Growing Responsibly

At both rural and urban doors,  I've been hearing residents who are concerned about the Strathcona County's development plans, specifically those for the Bremner area.  In theory, development is good and brings revenue to the tax base.  However, when you measure that up against the costs to build and maintain development, it may surprise you how long it takes to pay for itself.

Recently CBC Edmonton aired a 10 minute piece on the cost of urban sprawl...

It features Joe Minicozzi, a Principal with Urban3. Urban3 is a land use economics firm based out of Asheville, North Carolina.  Mr. Minicozzi has figured out these costs.  He suggests that communities need to figure out what the actual numbers are before deciding the responsible thing to do.  Think about police, firefighting, waste removal, libraries, parks, etc. and the cost of those municipal services.  Think about the multi millions of dollars it takes to maintain roads, sidewalks and sewers.

The City of Edmonton released a report done in 2011 called The Cost and Revenues of New Areas.  The report studied 17 neighbourhoods in the city and looked at the costs and revenues of each.  On average, over the course of 30 years, a neighbourhood costs $34 million more than it makes. Strathcona County needs to have these studies on best practises regarding urban planning and feasibility for our own specific areas. These need to come before Council in order for them to be able to do due diligence and make informed decisions on intelligent growth.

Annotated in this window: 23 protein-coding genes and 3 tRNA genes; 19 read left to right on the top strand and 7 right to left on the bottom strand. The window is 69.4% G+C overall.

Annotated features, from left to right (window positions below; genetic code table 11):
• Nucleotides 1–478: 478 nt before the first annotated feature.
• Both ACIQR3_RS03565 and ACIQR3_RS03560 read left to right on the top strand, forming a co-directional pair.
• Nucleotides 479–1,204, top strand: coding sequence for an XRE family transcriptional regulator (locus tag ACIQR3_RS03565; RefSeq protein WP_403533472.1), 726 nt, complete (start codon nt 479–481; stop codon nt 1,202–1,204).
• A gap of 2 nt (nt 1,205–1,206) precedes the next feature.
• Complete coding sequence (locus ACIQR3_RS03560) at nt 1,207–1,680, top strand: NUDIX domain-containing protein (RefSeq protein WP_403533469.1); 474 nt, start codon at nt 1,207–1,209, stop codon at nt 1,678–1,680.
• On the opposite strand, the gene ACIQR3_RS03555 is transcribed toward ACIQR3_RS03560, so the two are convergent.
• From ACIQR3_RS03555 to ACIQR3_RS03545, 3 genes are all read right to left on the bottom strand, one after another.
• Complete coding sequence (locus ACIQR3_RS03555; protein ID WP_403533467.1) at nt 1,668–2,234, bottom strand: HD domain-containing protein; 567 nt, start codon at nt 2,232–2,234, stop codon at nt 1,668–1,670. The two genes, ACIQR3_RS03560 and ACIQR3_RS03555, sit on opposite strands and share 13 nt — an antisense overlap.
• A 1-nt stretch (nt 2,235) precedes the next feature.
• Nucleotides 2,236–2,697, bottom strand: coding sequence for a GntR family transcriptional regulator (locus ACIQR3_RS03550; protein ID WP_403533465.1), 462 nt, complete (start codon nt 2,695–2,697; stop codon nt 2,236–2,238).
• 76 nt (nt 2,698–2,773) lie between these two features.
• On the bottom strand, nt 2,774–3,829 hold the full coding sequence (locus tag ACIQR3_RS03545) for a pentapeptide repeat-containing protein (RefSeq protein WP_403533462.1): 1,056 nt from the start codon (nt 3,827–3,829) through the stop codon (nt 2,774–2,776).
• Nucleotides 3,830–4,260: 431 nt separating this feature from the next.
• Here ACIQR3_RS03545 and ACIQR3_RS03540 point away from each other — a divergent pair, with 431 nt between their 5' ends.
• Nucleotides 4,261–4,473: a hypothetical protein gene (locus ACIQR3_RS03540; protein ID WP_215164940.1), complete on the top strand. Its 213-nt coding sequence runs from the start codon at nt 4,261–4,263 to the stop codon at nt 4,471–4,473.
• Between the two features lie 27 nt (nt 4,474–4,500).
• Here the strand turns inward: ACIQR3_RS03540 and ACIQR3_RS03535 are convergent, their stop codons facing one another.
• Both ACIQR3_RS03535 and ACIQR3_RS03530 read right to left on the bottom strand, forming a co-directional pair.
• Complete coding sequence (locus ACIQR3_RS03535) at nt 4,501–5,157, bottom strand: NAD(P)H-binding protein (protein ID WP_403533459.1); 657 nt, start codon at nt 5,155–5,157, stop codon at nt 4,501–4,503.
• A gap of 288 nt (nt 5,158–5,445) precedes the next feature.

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commented 2013-10-10 08:54:36 -0600 · Flag
All great questions that residents must keep front and centre, ensuring that your elected officials embrace smart growth.
Key factors in the formula for success are: affordability, sustainability and Quality of Life!
Respecting our status of specialized municipality is all about balancing rural and urban needs, for the good of all citizens.
commented 2013-10-09 12:39:57 -0600 · Flag
I support intelligent growth – not just expansion based on the potential tax base and increased revenue but growth that considers the costs – as you have indicated – and the risks. What about the mature areas and the upgrades required for their aging infrastructure? What about maintenance and upkeep on public buildings we expect our community to frequent? What about maintaining what we have now instead of spreading our resources thinly over a larger urban area? Do we want to become a city? I asked before what of our “specialized municipality” status – do we really embrace that by plowing under all our prime agricultural land to squeeze in more strip malls and offices and zero lot units? Imagine if a solid wall contained our growth – would we knock it down and just keep expanding outward, no matter the consequences? Our community culture is based on our pride of heritage and collective respect for the county and its urban/rural composition. Responsible development is a must for a sustainable future – economically, socially, and environmentally.
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